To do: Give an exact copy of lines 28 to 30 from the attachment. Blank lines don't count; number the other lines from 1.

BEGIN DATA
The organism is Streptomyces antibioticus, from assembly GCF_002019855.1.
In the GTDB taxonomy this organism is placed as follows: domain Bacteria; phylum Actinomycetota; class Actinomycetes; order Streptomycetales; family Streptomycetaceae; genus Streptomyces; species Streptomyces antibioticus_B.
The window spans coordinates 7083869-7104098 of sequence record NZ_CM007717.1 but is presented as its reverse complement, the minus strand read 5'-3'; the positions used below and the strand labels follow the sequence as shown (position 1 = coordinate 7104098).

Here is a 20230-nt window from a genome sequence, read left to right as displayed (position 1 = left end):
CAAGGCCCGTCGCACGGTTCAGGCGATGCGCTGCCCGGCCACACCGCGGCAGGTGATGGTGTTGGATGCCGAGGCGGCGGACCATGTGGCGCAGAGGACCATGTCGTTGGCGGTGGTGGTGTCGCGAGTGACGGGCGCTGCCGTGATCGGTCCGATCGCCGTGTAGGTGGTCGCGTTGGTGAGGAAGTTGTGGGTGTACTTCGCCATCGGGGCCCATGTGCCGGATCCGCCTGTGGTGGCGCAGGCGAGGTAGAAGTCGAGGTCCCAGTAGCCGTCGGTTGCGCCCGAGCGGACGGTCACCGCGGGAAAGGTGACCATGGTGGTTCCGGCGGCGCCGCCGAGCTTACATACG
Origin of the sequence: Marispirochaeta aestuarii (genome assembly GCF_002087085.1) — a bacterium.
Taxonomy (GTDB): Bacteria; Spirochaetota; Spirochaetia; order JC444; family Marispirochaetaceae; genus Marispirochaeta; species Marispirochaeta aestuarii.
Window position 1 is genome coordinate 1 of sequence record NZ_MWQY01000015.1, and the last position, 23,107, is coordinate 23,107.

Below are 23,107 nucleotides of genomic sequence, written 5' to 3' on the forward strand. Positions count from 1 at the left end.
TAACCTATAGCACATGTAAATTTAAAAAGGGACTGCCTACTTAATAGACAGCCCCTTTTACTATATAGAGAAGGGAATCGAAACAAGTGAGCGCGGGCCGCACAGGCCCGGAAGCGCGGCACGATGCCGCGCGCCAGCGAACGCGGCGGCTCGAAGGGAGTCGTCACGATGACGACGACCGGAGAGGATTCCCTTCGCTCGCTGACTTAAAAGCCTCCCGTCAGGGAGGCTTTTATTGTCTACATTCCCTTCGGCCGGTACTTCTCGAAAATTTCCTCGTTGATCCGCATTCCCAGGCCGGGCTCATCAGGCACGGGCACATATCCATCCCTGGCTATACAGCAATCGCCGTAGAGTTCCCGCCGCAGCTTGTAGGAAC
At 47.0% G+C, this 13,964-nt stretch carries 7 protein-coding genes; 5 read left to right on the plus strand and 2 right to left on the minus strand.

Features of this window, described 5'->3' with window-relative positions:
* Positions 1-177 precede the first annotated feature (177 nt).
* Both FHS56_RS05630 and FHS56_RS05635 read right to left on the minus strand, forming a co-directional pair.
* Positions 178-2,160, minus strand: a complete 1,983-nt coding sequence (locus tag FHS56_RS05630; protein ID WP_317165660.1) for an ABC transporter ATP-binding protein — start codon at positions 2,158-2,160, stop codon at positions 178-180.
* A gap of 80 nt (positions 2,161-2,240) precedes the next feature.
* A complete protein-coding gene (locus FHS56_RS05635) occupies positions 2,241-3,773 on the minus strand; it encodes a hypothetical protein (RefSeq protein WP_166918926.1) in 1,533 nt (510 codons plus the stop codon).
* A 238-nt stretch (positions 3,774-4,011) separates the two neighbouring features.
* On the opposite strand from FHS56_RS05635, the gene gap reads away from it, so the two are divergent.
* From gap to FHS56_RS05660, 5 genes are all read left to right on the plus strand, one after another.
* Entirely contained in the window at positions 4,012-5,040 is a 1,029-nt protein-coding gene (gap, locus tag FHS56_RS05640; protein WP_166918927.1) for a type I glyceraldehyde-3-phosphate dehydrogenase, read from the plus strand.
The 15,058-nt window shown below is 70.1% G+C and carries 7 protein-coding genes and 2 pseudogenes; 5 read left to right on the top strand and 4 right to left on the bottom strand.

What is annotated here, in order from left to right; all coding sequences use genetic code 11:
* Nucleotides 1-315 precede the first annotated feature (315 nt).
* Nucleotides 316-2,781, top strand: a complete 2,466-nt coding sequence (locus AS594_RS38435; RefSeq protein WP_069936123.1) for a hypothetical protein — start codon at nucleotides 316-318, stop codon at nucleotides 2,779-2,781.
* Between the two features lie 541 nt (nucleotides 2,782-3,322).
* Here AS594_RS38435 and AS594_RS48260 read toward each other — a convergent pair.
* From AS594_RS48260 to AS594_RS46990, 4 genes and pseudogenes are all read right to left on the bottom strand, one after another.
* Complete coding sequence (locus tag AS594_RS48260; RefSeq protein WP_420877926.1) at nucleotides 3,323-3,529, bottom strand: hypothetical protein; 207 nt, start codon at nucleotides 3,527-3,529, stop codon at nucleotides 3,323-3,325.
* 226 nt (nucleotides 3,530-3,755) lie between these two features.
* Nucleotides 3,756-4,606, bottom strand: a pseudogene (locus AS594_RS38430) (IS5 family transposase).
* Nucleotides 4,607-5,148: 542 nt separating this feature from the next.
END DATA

* From AS594_RS48260 to AS594_RS46990, 4 genes and pseudogenes are all read right to left on the bottom strand, one after another.
* Complete coding sequence (locus tag AS594_RS48260; RefSeq protein WP_420877926.1) at nucleotides 3,323-3,529, bottom strand: hypothetical protein; 207 nt, start codon at nucleotides 3,527-3,529, stop codon at nucleotides 3,323-3,325.
* 226 nt (nucleotides 3,530-3,755) lie between these two features.